A green recovery could create 20 million jobs by 2030. There is an urgent need to prepare workers, employers and, more generally, businesses for the jobs of the future, including green jobs and investing in people is crucial. A new white paper from the Adecco Group shares key learnings from five projects focused on providing training for green jobs.

Don't miss GAN Global & TAG Virtual Event " Greener Skills for a Sustainable Workforce” on June 23 – 11am CET. Stay tuned for further details.

While addressing the challenges of the green transition, international institutions and governments are acting with priority. To be a part of the green transition, people need the right set of skills. Jobs, skills, and talent are all essential components of the world of work in the future.

Green skills for green jobs

In the years since it was first published, the standard definition commonly used in reports that refer to the green economy has come from the Bureau of Labor Statistics, which states that green jobs are: (a) jobs in businesses that produce environmentally friendly goods or services or conserve natural resources, or (b) jobs where workers are responsible for making their establishment's production processes more environmentally friendly or use fewer natural resources.

Almost all sectors and levels of the workforce will require green skills. There is a demand across all industries for green talent, according to LinkedIn's Global Green Skills Report 2022, but there are not enough workers with the skills to fill those positions.

As climate action becomes increasingly urgent, at our level, what we can do as the leading HR and talent solutions company, is to adapt our peoples’ skills to meet those green transition challenges. Making a company more sustainable can take many forms, and may have unexpected effects on its business model. A new skill set may be required in technical roles, but also in supply chain management, marketing, and sales, or customer support.

The Adecco Group is working to address the skills investment by reskilling and upskilling its staff and supporting its talent and clients in their pursuit of a greener economy. In order to make the future work for everyone, we invest in people and create an environment where everyone can succeed.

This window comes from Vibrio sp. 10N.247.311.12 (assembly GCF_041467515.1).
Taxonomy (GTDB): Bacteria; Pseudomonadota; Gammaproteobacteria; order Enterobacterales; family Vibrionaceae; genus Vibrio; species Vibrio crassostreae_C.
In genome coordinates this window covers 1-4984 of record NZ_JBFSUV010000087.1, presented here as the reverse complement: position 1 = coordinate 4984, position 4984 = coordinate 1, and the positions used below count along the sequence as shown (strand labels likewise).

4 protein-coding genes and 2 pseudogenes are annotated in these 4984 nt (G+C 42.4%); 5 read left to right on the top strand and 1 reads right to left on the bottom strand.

Training for green jobs: Where to start?

In our recent paper, “Training for green jobs”, we illustrate five examples of green skills training-schemes.

As expected, the context is different in each country, and the training programmes vary in length and setup. The paper shares the most important findings, challenges and learnings from these five experiences, highlighting the significance of investing in talent for the green transition:

  • Hydrogen sensibilization module. As the hydrogen sector is one of the priority investment areas of the French Government, and more than 100,000 jobs are expected by 2030 in the field1, many skills need to be developed. To raise awareness of carbon-free hydrogen, Adecco Training launched its first digital learning module to train technical professionals and operators, Targeting 26 different jobs that represent more than 1.6 million workers in France as of 2021. For the Adecco Group, this represents almost 195.000 workers in those those sectors, and at least 3,400 flexible workers that have worked in at least one assignment in 2020.

  • Training for elected officials. The focus lies on how to implement an efficient green transition public policy. French communities of rural areas recognise the green transition as a major public policy topic, that is not understood well enough. This program supports rural communities in implementing a green transition public policy that includes concrete actions. During this training, elected officials receive diagnostic and tools necessary to implement real change.